“I want to see mischief in your eyes,” said Peggy Gram to a room full of about 50 female barbershop singers at Lake Washington United Methodist Church on May 21. Most of the women wore nametags and black t-shirts emblazoned with the name of their group: “AJoy.”
Gram was in town from Arkansas to coach the A Cappella Joy chorus, helping the group to achieve things like better annunciation, tighter timing, stronger octaves and what she called “wetter ‘d’ sounds.”
A Cappella Joy (“AJoy” for short) is a women’s a cappella chorus with about 60 members who hail from all over the Seattle area, including Woodinville, Sammamish, Kirkland, and even as far away as the San Juan Islands. The chorus belongs to a chapter of Sweet Adelines International, a worldwide women’s organization that includes about 30,000 barbershop singers.
Gram has been a member of Sweet Adelines for 52 years. Although she has spent most of her professional career working in the Arkansas State Government, Gram said she is a teacher at heart.
AJoy competed at a spring regional a cappella competition in Spokane in April and will compete again at the international a cappella competition in Las Vegas in October. AJoy’s second place regional finish in 2016 landed them their spot at internationals.
At each contest, the group performs two songs, a slower ballad called “Wee Small Hours” and a catchy up-tune called “Rock This Town.”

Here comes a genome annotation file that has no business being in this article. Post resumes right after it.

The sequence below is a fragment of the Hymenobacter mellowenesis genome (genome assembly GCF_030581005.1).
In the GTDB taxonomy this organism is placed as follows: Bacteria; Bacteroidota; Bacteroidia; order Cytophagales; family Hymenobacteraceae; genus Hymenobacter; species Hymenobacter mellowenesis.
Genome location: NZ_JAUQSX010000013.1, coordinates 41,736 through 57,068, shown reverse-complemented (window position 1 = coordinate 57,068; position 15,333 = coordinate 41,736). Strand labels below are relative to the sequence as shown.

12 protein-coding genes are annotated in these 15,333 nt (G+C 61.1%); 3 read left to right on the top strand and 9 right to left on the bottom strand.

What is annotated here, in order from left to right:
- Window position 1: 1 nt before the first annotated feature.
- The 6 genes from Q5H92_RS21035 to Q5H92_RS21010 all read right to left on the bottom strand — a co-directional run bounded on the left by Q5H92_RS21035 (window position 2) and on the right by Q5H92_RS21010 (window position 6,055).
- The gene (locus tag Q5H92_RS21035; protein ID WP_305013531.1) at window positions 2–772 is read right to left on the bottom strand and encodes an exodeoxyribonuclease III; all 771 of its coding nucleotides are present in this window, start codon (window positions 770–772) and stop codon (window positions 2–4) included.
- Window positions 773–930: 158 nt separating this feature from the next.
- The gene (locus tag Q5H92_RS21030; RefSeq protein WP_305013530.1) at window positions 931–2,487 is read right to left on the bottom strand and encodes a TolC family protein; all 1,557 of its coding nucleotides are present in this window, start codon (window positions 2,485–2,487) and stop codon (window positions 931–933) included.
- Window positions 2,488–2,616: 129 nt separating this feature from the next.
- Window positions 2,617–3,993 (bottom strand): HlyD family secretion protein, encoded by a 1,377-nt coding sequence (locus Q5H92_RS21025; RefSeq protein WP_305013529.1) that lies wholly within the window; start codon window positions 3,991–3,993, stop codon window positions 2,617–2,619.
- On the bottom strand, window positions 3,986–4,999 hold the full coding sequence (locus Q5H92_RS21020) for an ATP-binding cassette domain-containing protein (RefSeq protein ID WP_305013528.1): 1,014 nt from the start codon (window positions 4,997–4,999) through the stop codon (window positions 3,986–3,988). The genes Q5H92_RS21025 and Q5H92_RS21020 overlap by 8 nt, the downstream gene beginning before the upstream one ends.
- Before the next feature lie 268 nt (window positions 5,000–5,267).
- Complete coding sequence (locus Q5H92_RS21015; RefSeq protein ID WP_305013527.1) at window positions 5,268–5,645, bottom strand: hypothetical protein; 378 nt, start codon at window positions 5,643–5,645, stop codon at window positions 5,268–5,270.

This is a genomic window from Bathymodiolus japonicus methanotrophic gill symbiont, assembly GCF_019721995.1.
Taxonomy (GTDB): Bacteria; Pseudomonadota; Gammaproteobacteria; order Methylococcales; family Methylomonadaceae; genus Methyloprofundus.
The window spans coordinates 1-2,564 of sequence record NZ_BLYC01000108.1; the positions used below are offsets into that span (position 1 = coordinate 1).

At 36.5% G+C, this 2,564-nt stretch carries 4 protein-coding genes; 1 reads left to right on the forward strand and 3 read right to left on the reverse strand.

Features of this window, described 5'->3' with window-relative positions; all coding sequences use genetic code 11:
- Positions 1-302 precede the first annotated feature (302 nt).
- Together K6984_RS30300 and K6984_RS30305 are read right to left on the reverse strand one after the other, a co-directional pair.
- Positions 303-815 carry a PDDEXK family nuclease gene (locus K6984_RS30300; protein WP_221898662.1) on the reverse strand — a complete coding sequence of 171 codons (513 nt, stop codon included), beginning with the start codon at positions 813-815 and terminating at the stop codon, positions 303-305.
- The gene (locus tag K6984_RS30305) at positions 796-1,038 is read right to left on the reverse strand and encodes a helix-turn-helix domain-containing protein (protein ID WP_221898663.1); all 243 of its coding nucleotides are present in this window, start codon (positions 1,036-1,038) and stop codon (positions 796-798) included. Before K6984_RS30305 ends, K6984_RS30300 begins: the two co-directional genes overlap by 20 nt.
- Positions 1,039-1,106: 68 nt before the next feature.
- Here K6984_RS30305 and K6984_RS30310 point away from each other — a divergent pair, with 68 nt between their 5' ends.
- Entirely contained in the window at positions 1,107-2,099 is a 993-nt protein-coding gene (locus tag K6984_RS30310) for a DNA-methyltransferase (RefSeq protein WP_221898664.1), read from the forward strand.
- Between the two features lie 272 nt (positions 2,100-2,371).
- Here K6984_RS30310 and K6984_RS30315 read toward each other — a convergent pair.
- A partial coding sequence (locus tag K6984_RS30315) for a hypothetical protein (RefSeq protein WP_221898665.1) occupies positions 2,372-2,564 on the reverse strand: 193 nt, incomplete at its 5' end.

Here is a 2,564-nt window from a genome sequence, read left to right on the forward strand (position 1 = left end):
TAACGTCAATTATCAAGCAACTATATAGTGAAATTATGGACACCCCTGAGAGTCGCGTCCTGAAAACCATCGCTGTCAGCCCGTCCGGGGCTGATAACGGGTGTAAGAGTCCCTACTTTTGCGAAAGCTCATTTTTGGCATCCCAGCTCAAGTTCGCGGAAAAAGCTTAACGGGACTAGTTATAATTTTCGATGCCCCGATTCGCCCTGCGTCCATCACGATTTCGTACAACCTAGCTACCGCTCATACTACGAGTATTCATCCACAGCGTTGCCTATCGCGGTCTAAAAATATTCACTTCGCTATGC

Nikki Blackmer has been AJoy’s director since 2003. She has a Master’s Degree in Vocal Performance from the University of Washington and also sings in the Frenzy Quartet, which recently won the Sweet Adelines International Quartet Championship. Nikki’s mother, Arlene Blackmer, also sings in the chorus.
Sometimes, people think you need a “diva” personality to do something like barbershop singing, Arlene Blackmer said. The dancing and choreography, the glittering outfits and the bouncy showmanship can make it seem so. According to Blackmer, however, that’s not the case at all.
In fact, the group is great even for women who might be afraid to get up on stage and sing.
“It’s like one big family,” Blackmer said. “You’ve got 59 other people that are there supporting you.”
“The minute I walked in, they were so welcoming,” she said. “Then when I heard them sing, it was a done deal.”
Brown recently retired and relocated to the Pacific Northwest from the New York City area. She called the camaraderie of the group “amazing” and said her joining has been a kind of lifesaver.
“If there was some way to make it more well-known in the world, I think that it would be a really rewarding experience for many women,” she said.
For more information about AJoy, visit acappellajoy.groupanizer.com. Those who are interested are encouraged to attend a practice on Monday evenings at 7 p.m. at Lake Washington United Methodist Church in Kirkland